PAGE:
Comparison of couples referred and not referred for genetic counseling in a genetic clinic after the birth of a child with a congenital anomaly: A study in a population in the northeastern Netherlands

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Abstract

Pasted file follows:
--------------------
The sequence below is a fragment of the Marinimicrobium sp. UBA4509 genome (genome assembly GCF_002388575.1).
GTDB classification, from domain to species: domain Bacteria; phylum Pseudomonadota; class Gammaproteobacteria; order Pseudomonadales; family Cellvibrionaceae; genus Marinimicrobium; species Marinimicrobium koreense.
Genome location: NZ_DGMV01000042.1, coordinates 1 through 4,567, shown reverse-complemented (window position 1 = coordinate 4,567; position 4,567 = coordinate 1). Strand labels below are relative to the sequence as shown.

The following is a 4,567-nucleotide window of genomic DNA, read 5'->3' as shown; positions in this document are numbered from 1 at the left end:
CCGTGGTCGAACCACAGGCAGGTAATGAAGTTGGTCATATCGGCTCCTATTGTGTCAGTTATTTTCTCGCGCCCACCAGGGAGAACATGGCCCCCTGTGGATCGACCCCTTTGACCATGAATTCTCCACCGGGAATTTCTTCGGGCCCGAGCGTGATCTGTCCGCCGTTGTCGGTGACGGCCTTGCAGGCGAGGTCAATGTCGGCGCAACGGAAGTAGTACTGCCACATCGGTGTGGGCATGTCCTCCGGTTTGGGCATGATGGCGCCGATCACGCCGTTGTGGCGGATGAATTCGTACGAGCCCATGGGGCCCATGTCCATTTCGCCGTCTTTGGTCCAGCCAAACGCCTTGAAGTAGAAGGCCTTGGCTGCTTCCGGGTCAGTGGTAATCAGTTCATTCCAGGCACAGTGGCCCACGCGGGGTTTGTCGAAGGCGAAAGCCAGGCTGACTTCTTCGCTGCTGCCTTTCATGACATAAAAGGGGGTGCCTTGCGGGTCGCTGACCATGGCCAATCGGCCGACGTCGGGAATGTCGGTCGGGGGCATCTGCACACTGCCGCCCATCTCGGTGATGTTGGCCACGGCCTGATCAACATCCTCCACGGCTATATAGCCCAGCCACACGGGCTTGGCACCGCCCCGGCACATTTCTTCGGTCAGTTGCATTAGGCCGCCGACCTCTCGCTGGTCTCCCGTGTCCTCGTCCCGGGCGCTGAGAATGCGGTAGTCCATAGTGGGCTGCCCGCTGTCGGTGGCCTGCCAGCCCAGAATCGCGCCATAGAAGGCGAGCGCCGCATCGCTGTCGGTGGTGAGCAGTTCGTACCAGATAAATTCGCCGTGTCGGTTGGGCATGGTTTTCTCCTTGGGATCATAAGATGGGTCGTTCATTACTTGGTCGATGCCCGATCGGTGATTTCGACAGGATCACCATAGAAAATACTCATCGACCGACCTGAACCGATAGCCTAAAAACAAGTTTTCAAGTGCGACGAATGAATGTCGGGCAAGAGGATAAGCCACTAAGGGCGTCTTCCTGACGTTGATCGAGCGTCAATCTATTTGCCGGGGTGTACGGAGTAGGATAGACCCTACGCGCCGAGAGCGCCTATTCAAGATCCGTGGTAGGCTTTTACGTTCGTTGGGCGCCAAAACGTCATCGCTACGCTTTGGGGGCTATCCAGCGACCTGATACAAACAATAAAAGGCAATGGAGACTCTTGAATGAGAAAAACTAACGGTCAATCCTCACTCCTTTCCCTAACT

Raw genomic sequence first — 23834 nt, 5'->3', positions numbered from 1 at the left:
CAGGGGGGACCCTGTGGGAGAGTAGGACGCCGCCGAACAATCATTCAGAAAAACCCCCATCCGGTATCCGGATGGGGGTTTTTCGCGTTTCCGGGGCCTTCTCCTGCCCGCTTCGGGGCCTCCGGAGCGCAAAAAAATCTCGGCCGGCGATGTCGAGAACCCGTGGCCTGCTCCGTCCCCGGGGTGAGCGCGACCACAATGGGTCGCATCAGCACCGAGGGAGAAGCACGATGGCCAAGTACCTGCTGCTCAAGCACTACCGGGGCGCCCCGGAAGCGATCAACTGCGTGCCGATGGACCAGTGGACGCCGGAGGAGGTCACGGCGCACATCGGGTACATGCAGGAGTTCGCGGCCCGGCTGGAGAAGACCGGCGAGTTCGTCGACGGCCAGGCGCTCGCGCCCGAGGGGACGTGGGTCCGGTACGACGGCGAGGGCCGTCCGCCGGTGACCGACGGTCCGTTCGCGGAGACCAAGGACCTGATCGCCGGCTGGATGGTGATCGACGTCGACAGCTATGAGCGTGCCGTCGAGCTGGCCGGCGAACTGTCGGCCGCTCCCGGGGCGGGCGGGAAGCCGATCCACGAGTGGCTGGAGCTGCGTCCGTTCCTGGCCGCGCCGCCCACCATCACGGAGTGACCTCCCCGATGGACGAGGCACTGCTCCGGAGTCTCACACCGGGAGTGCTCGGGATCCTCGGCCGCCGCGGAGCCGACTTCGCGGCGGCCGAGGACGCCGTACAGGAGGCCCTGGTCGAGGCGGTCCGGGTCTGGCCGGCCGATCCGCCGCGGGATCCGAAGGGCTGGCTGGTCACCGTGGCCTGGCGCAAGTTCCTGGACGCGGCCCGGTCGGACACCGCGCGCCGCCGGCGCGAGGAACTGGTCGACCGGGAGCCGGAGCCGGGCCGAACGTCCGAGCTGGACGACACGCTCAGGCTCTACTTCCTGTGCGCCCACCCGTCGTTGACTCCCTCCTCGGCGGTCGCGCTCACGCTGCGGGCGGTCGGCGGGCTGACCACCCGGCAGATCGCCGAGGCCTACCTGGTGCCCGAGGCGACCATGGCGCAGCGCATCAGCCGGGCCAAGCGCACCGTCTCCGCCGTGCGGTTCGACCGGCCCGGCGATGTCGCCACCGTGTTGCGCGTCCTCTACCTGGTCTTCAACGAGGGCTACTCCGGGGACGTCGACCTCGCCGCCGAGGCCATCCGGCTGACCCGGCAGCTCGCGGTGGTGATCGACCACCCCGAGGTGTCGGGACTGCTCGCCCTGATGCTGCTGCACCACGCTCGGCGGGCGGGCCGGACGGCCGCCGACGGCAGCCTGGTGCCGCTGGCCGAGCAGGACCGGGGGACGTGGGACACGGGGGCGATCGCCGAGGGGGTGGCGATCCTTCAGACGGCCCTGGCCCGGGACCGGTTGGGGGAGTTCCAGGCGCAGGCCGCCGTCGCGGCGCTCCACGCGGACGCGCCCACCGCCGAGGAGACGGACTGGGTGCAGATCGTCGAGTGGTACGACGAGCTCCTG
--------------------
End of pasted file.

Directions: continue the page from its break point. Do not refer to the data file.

After the birth of a child with a congenital anomaly, parents have many questions about cause, prognosis, and recurrence risk. An important means of transmitting such information is referral to a genetic clinic. We were interested in knowing what determines whether or not parents are referred for genetic counseling. Data from the local registration of congenital anomalies in the northeastern Netherlands (birth years 1981–1986; 1,217 children/fetuses) and data of the local genetic clinic were compared. The parents of 204 cases (16.8%) had been referred for genetic counseling. Of the couples referred, 76% were referred within one year after birth, usually by a pediatrician (48%). Parents of children with a single anomaly, recognized syndrome, or multiple anomalies not recognized as a syndrome were referred in 5%, 43%, and 26% of cases, respectively. Parents of liveborn children who died were referred in 38% of cases, parents of liveborn/still-alive and stillborn children in 13% and 22%, respectively. Previous affected sibs and absence of previous livebirths increased the likelihood of referral.

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